The most recent annual salary survey from the Society of Corporate Compliance and Ethics (SCCE) reveals that chief compliance officers are generally well-compensated. The average salary for a COO working in a sector outside of healthcare managing at least 26% of their organization’s legal and regulatory risk was $150,207, and their total compensation was $179,753.
Having professional qualifications and international responsibilities can boost earnings higher, with CCOs that are also certified public accounts having an average salary of $188,700, or $30,000 more than professionals with a certified compliance and ethics designation. Chief compliance officers managing a staff or 30 or more made an average of $202,346, while those running programs with a budget of $2 million or more made $223,375. For those overseeing compliance in 11 or more countries, the average salary was $227,710, compared with $156,600 for those with programs in two to 10 nations.
“What’s happening is corporate America is seeing that the position they once thought might be more of a mid-level is more of a higher level,” Roy Snell, chief executive of the SCCE told the Wall Street Journal. This will be even more evident as companies digest the U.S. Department of Justice’s Yates memo and its threat to hold corporate leadership criminally responsible for their company’s compliance failures and violations, he said. As they realize the risks, companies are likely to consider the compliance officer more of an asset to help them stay out of trouble.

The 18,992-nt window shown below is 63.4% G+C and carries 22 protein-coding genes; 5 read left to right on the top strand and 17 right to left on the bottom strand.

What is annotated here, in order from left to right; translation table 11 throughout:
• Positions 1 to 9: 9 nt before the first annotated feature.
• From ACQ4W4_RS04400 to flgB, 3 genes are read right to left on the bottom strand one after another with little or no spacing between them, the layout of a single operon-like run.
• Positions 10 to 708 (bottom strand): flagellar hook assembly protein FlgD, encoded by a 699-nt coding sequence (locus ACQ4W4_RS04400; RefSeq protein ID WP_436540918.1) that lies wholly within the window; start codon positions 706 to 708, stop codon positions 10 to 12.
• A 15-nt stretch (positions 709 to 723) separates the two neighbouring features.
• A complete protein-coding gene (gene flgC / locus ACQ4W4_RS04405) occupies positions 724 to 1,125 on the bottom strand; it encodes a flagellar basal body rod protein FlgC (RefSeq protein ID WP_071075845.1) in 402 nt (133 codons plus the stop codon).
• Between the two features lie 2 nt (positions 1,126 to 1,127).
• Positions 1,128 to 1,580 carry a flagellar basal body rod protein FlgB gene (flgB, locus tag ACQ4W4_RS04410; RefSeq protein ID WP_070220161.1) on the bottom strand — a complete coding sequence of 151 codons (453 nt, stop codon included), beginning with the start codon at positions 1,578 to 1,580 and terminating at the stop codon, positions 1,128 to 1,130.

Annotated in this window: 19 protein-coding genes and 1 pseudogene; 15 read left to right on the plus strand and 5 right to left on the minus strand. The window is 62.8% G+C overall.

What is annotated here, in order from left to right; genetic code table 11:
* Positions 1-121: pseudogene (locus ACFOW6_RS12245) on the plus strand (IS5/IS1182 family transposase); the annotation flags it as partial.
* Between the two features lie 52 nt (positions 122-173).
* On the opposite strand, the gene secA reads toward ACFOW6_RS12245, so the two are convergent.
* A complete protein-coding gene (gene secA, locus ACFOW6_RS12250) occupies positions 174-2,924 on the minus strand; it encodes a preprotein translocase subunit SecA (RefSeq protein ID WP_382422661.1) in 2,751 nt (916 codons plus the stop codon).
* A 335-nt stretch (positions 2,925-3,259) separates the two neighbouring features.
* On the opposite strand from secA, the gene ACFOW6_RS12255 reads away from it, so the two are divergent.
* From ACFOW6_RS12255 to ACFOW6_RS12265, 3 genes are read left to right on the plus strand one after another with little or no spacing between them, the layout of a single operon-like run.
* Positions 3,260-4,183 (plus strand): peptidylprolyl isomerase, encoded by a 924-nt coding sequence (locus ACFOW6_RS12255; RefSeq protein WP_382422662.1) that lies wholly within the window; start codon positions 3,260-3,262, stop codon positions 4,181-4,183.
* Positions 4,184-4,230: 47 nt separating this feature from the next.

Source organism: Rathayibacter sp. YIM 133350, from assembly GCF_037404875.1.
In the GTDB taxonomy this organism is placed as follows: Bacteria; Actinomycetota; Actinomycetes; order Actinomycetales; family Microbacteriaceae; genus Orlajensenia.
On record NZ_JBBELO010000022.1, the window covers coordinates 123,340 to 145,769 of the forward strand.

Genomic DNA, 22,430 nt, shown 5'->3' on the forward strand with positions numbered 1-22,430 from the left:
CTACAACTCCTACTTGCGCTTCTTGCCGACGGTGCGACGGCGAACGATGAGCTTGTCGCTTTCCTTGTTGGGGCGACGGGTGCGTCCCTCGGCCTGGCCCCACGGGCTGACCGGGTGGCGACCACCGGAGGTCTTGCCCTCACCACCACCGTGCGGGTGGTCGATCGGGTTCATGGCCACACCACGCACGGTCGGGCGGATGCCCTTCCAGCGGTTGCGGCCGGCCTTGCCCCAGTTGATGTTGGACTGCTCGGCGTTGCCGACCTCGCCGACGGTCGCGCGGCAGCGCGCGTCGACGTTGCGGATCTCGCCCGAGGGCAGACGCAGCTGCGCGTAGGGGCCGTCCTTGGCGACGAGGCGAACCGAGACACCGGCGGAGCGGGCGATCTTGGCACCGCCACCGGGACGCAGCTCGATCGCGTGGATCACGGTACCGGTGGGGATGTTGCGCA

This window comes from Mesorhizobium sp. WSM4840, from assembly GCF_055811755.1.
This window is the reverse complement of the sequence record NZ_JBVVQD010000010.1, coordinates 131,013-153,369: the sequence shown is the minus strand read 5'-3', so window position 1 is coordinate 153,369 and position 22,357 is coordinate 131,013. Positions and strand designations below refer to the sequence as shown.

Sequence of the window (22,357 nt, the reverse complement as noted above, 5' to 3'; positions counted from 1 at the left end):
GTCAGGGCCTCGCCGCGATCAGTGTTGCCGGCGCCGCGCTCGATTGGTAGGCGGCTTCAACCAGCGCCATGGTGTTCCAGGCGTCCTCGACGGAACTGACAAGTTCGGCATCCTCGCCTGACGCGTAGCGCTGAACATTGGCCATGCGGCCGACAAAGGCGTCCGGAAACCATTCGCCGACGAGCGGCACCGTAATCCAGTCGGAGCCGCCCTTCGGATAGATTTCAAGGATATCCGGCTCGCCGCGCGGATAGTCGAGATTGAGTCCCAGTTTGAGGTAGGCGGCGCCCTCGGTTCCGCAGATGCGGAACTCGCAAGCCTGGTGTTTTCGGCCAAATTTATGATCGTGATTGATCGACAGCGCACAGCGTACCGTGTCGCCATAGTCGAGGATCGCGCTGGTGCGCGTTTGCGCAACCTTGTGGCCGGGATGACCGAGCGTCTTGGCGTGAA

“But the only way the compliance officer can help them do that is if they have a seat at the table. So everybody is hiring compliance officers for the first time in this country and they’re learning the challenge of this job is so great so they will start hiring higher-level individuals and that will be reflected in these salaries,” Mr. Snell said.
This study was conducted this summer for SCCE by Industry Insights, Inc., an independent professional survey research firm located in Dublin, Ohio. The SCCE stresses that “as an organization or individual compares their salary information to that of the profession, it is important to remember that the statistics published in this report should be regarded as ‘guidelines’ rather than ‘absolute standards’.”
Click here to download the report.